Where the Crawdads Sing, by Delia Owens. Review
We are familiar with Tarzan and Mowgli, Romulus and Remus and even Dicky and Emmeline Lestrange in The Blue Lagoon, but Delia Owen’ gives us a new feral child in Kya.
Where the Crawdad Sings is a mixture of a novel. Part romance, part environmental plea for understanding and protection of the threatened marshlands of North Carolina and part murder mystery – solved like all good whodunnits at the very end. At its core is the story of protagonist Kya the marsh girl as the villagers call her, who initially lives with her drunken abusive father after her mother and siblings abandon. Left alone with only a diet of fish and grits (a sort of porridge) for nourishment she eventually attracts the attention of the local boys. Firstly in her kindred spirit, educator and mentor Tate and later with ‘the sneaky fucker’ Chase.
Is Kya too good to be true? What about those practicalities like dental health and childhood bugs? Can she really have only attended school once and so left reading and writing to her teenage years with Tate, before writing two books on the wildlife of the marshes? Perhaps. It certainly stretches the realms of the possible in 1950s and 1960s America. Since she is so well drawn as a character by Owens and the story so compelling we suspend our disbelief and go along with this engaging and evocative read – and learn a great deal about the wildlife of the marshes – and even what crawdads are.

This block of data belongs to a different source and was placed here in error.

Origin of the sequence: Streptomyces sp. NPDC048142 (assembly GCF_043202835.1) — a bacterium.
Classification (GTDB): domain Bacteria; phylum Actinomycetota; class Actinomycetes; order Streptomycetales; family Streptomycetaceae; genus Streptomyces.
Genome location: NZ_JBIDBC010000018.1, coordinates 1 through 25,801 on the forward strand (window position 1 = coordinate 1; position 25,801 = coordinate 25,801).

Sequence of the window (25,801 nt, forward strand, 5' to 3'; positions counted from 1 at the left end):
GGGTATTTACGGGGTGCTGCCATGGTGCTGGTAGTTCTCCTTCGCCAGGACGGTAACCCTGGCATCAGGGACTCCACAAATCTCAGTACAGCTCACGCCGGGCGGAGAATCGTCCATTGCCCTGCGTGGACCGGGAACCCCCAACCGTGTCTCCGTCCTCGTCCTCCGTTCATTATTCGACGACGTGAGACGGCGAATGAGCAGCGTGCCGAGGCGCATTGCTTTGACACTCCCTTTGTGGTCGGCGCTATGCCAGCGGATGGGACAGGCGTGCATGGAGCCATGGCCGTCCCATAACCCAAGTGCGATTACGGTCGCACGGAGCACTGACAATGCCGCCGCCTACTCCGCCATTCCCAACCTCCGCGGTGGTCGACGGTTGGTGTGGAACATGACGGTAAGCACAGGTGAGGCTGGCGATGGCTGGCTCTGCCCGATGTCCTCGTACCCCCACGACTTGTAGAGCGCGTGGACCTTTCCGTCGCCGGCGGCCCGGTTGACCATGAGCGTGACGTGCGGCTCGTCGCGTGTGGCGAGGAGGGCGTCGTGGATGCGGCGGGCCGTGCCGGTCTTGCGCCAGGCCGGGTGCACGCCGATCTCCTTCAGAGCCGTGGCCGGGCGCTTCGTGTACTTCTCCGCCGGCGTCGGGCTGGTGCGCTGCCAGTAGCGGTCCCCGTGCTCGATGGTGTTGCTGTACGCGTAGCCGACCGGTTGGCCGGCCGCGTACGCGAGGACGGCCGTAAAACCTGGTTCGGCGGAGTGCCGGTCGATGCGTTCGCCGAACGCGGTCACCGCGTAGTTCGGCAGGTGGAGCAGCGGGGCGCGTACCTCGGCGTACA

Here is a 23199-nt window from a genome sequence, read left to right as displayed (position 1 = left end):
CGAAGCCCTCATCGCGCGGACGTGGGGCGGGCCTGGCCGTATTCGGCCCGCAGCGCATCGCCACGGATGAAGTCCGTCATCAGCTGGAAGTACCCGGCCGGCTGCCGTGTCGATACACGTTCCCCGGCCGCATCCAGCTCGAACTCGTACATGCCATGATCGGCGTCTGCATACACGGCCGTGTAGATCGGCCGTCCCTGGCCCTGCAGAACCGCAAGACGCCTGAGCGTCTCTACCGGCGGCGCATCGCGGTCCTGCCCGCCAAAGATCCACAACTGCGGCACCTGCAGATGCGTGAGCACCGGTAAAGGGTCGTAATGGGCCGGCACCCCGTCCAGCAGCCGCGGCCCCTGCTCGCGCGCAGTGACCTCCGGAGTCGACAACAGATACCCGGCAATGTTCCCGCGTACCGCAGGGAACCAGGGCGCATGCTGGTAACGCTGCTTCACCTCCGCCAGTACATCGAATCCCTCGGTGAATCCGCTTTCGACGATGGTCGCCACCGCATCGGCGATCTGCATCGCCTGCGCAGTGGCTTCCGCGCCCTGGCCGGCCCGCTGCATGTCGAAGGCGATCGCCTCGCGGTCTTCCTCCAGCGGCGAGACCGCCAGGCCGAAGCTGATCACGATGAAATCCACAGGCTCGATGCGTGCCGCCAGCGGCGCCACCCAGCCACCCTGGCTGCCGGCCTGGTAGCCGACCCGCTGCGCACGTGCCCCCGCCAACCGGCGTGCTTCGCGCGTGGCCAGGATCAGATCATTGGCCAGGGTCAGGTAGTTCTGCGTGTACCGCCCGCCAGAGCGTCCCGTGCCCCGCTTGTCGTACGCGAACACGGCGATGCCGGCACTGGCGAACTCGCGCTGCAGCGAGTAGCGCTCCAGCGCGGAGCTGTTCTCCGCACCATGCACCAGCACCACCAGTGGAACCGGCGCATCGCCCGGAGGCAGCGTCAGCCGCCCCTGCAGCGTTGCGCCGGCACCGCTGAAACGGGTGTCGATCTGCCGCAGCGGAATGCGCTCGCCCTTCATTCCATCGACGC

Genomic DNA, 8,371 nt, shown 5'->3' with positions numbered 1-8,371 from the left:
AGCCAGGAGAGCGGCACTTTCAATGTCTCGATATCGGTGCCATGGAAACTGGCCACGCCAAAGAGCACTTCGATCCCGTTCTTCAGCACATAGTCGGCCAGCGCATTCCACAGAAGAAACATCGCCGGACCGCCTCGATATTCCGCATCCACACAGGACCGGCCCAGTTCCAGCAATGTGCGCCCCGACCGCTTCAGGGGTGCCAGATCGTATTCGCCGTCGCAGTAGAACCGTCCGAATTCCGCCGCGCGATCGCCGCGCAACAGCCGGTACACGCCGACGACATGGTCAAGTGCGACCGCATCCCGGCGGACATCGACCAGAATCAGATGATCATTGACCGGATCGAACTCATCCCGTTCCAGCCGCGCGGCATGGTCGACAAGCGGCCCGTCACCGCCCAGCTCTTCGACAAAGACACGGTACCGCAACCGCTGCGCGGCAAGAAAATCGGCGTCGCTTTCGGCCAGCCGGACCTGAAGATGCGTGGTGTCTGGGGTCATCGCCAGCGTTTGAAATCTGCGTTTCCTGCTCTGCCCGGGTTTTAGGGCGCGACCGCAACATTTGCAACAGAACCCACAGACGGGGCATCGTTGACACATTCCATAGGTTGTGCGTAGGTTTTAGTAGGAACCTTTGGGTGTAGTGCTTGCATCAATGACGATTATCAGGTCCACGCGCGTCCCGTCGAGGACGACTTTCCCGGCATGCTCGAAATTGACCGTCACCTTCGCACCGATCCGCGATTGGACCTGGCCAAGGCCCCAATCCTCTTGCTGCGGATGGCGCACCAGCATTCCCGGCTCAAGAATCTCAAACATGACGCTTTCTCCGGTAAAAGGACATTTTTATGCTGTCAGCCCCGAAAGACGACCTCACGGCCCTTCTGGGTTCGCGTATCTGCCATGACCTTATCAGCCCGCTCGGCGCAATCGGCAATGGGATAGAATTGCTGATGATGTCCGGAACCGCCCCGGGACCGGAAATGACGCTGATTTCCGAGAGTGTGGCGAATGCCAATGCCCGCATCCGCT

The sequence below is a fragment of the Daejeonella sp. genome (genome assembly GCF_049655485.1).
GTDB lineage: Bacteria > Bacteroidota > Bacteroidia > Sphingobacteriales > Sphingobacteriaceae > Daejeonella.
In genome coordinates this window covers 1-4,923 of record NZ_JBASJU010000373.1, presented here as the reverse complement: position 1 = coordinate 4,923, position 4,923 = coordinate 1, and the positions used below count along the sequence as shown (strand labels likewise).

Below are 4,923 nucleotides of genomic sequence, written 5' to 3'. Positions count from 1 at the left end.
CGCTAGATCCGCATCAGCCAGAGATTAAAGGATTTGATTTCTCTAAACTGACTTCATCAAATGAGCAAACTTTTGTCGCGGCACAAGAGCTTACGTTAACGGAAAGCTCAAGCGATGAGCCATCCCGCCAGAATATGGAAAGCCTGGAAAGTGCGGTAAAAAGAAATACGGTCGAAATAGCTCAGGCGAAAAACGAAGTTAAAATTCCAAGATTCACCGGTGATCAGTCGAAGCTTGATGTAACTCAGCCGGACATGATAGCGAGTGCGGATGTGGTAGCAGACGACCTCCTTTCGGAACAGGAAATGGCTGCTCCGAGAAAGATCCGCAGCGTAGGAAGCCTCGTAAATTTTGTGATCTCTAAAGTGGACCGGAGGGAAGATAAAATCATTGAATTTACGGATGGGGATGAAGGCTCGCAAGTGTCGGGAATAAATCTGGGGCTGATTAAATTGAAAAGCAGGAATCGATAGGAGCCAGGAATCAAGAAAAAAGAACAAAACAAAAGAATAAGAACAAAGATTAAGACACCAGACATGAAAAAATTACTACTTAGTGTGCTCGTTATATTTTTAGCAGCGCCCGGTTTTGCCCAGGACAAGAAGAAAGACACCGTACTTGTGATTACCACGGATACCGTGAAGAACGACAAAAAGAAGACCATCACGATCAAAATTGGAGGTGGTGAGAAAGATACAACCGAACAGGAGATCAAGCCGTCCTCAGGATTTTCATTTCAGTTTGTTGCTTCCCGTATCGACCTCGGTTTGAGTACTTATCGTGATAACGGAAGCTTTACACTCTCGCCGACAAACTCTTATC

The murder and subsequent trial which sweeps up Kya into a neo-Kafka-esque nightmare after the slow burn of the investigation into Chase’s death adds an extra layer which many a crime novelist would be proud of. And since this is Owens’ first novel you have to admit it’s a pretty successful debut.
Member of the Axbridge Four Seasons Book Club
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